Huawei smartphones will soon ditch Android for HarmonyOS
The embattled Chinese firm is going Google-free with homegrown software launching in April
Huawei's HarmonyOS operating system will be available on its smartphones starting from April, the Chinese firm has said.
Huawei CEO Richard Yu made the announcement on Monday during the launch of the company's second foldable device, the Huawei Mate X2.
From April, Huawei smartphone users will be able to update their devices to HarmonyOS, with the Huawei Mate X2 set to be first-in-line. The foldable phone will be launched in China initially, but HarmonyOS will be made available to other regions around the world.
HarmonyOS was originally developed for Huawei's wider ecosystem of devices and was mainly intended as an operating system for Internet of Things (IoT) devices. However, after the US government's trade ban, Huawei has had to act quickly to find a replacement for Google's Android software.
The switch has taken around two years, with HarmonyOS first revealed back in 2019. Since then, the Chinese firm has heavily invested in its own app ecosystem, enticing developers to build innovative, consumer-friendly applications to rival Android.
The company has launched two versions of the Mate series (Mate 30 and Mate 40) and the P40 range with the new app ecosystem. In IT Pro's reviews, each device was considered to be of a very high technical standard, but we felt they were let down by the lack of access to apps like Facebook or Netflix, which consumers demand.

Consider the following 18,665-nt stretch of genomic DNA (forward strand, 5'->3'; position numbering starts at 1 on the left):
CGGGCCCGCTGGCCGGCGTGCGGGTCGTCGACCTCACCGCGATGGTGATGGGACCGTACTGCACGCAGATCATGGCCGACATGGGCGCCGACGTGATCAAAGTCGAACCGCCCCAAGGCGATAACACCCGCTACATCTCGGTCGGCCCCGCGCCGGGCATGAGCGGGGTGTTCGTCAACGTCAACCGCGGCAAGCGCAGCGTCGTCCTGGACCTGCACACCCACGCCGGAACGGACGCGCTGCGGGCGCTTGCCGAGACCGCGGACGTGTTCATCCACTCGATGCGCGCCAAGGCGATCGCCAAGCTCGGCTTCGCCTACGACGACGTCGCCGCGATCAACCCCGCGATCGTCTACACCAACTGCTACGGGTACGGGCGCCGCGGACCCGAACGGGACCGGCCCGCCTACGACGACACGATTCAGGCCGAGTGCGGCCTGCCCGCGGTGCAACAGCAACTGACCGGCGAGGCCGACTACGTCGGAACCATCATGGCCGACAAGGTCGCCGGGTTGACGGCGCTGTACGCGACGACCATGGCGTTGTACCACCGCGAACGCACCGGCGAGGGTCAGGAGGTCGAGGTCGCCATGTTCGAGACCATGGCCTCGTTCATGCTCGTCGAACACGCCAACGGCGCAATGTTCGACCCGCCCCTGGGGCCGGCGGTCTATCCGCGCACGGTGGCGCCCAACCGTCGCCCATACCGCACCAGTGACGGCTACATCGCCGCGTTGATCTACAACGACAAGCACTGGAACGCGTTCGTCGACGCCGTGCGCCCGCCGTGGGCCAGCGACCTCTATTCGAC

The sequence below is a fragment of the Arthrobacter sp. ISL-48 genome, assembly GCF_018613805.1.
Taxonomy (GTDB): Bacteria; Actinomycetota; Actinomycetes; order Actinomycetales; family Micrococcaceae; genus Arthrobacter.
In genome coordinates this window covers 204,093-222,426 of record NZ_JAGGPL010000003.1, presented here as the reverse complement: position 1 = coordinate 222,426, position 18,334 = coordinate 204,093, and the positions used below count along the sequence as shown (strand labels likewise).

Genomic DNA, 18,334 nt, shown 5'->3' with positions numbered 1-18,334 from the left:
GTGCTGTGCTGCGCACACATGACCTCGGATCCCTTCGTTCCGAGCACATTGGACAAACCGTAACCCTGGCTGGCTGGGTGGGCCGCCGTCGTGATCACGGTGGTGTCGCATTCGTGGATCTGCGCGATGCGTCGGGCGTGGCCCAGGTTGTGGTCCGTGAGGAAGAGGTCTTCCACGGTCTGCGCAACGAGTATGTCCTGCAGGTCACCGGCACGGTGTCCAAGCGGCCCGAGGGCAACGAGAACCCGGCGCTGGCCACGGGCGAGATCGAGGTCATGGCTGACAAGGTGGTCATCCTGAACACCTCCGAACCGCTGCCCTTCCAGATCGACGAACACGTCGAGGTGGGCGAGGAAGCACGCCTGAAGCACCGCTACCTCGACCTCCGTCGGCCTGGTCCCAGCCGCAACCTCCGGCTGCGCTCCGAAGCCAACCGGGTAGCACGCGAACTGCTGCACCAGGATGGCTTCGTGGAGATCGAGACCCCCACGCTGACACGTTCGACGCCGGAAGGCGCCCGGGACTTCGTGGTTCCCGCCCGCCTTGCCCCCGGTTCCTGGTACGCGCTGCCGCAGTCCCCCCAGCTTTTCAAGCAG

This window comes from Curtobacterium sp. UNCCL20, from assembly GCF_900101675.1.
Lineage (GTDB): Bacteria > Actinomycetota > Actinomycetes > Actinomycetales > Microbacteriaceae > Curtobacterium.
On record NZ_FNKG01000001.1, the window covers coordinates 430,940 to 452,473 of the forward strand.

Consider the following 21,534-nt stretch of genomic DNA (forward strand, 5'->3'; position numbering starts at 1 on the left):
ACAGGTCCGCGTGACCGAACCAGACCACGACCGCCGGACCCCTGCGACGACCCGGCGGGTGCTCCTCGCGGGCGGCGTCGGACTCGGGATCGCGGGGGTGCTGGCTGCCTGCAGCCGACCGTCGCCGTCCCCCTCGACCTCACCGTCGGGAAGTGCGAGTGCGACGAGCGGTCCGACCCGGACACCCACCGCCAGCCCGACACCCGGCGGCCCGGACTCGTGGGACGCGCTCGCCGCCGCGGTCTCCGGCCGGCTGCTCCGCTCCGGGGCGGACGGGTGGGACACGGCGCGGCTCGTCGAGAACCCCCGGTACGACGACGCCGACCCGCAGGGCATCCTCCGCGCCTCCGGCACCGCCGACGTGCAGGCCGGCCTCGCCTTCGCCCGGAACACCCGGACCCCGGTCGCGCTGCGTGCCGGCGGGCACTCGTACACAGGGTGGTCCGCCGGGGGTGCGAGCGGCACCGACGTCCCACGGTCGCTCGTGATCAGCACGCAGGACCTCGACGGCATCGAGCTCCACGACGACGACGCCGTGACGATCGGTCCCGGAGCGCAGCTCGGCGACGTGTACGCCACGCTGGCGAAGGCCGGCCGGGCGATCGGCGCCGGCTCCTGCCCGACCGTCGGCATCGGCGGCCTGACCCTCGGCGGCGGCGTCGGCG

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Huawei has seen a drop in sales which most experts contribute to the firm's struggles with the US government and Google. The speed at which the firm has developed its rival OS is impressive, but it might take it longer to convince consumers to leave Android, particularly as it still lacks access to many popular apps.
While the new Huawei Mate X2 will ship without Google services and Android apps, the device boasts an 8-inch foldable display alongside an external 6.45-inch OLED screen. It also features a 90Hz refresh rate, an intricate multi-dimensional hinge, a Kirin 9000 processor and five cameras developed in partnership with Leica. The device looks set to cost around £2,000, though it's not yet clear if it will be made available in the UK.
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